english essay about zines - culture values of zine

72Fall 2015 Broken Pencil

Zine Philosophy

As a somewhat lost punk delinquent in the re- gional town of Toowoomba, in Queensland, Australia, I grew up listening to punk bands, then progressed on to researching and reading about these bands. Out of nowhere, I stumbled upon these raw, crudely produced publications: Zines! I started making my own fanzines short- ly after that. I was just doing my own thing with a group of friends who wanted to support the local music and art community. None of us had skills in design, layout or journalism. We did it together and it was completely DIY. The DIY process, complete freedom and lack of rules is what got me into zines and why I keep coming back to them.

My first zine Bizoo was a music and arts zine that grew from the regional town of Toowoomba, borne from a lack of live music in the area in 2001. Over 25 issues, Bizoo became a lot more than a little black and white zine. Each issue was free and featured over 60 con- tributors from across the country and we print- ed every submission we received. Its final re- lease was titled Bizoo: The Best, The Worst & The Trash that Never Made It. It’s a retrospective book that documents and revisits the bands and the community it grew from, as well as the tales behind the fights and legal cases, including a defamation case…but that’s another story!

History defines us, inspires us to create, which builds culture and provides a sense of place and/or purpose. This is one of the many things I love about these raw publications: they capture a time period that might otherwise be lost to the ages. Without this history being shared, do we have a cultural identity?

This was one of my main motivations in producing Copier Jam!, an exhibition which highlights zinemakers, independent comic cre- ators, collectives and distributors from across

Puke Dongs & Copier Jams: Zine Culture Down Under

by Jeremy Staples

IN ONE WAY OR ANOTHER, ZINES have slowly taken over my life since the early 2000’s. I’ve gone from creating zines to running workshops, co-founding the Zine and Indie Comic Symposium in Brisbane, Aus- tralia and curating a zine exhibition. Upon reflection, it might seem strange that I’ve stuck so closely to self-publishing and the printed word, as I failed English at school and continue to battle with dyslexia. With all that said, zines have made me a bet- ter person and I’ve become a strong advocate of zines and independent publishing.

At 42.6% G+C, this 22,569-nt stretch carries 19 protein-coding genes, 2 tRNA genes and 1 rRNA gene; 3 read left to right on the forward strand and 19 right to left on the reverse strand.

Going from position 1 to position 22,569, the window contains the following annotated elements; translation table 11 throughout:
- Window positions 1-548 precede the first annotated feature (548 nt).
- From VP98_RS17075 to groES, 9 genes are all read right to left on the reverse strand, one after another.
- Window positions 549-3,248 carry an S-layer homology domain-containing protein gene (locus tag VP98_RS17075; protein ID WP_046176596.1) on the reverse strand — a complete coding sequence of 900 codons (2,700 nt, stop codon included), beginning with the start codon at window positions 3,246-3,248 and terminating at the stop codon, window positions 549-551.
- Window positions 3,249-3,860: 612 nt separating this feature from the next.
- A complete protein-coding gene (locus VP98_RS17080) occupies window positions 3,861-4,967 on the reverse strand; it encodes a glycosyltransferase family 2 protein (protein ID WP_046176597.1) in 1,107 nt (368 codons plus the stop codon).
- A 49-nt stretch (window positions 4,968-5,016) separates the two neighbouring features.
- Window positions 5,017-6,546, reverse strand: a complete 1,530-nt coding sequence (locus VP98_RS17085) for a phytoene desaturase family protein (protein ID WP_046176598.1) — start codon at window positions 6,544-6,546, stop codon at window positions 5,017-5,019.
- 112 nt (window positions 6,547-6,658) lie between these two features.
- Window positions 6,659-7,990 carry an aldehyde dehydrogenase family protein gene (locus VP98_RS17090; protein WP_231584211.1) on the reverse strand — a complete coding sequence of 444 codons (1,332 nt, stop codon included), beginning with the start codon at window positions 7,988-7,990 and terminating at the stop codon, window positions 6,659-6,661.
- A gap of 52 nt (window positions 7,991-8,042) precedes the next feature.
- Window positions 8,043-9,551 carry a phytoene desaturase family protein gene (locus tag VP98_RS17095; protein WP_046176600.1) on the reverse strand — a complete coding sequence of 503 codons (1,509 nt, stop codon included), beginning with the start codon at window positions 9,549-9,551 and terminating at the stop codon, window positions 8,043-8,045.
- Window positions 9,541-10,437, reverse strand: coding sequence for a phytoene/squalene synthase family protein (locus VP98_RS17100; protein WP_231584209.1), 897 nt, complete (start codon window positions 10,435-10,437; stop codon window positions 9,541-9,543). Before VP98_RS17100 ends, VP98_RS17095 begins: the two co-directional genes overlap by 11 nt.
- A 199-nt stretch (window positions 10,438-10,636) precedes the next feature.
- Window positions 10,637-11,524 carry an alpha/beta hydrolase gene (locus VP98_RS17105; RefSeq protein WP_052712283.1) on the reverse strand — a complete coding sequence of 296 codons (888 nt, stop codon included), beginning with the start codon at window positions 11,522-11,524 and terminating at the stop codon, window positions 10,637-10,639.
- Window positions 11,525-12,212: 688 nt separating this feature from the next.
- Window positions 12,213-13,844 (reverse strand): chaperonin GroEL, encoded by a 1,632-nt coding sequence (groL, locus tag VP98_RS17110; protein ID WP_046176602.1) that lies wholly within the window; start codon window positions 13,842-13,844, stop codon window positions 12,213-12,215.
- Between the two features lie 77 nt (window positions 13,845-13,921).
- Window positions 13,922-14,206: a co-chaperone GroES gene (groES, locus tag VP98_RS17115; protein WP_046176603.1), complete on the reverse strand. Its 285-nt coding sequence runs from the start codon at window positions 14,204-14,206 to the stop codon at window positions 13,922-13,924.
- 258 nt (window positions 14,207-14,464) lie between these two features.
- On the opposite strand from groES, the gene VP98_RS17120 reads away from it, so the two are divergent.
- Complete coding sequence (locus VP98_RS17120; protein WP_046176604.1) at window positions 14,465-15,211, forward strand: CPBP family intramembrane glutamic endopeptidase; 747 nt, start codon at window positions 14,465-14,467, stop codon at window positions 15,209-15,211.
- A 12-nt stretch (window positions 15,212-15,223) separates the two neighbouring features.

Australia. The zine creators featured in this exhibition are some of the most pro- lific, talented and creative in Australia. Some have been publishing for close to three decades while others are full-time artists in their own right, and still others are washing your dirty dishes to put food, paper and pens on the table. A lot of them are constantly hitchhiking, squatting and protesting the front lines for a better world. The seventeen creators, publishers and distributors at the fair share a common passion for the printed word and image.

Some of the Copier Jam participants included: Outsider artist Philip Dearest — an artist who knows how to shock even the most seasoned fan of underground art. The titles of his zines alone would raise a few eyebrows, ranging from Puke Dong, a zine about vomiting on the male ap- pendage to Crust Punks with Tummy Troubles, an art zine covering all the joys of diarrhoea. One of Dearest’s most renowned releases to date is the aptly titled Off My Meds, in which he undertakes a study of creativity during a month-long break from his regular medication.

Ashley Ronning is an illustrator, risograph printer and zine creator based in Melbourne. Ronning’s work was recently plastered throughout Melbourne as part of the promotion for the annual Festival of the Photocopier hosted by Australia’s largest dedicated zine shop, Sticky Institute.

Vanessa Berry is one of Australia’s most respected zine creators, and she has been publishing since the mid-nineties. She is best known for her I am a Camera series, which began in 1999 and covers personal tales, travel stories and reflections.

Iain McIntyre is an author, musician and one half of the notorious Woozy zine that ran from 1992 to 2001 which produced twenty-two issues in a variety of formats that ranges from mini zines to cassette tapes. Woozy brought together politics, DIY art, comics and alterative views that rounded up over 100 contribu- tors, laid out prominently by hand.

It’s impossible to list every Copier Jam participant, but I hope the ones I’ve men- tioned will pique your interest and encourage you to learn more about Australia’s zine culture. And if you’re a creator yourself, I implore you — dream with your eyes open, step away from the TV, put your dreams down on paper and start writing and scribbling your own revolution!

Jeremy Staples is a Scorpio who enjoys documenting, questioning, community engagement, providing a voice to the voiceless and skill-sharing. Turn-ons include: reading, writing and making people think. Learn more at copierjam.com.

Reproduced with permission of the copyright owner. Further reproduction prohibited without permission.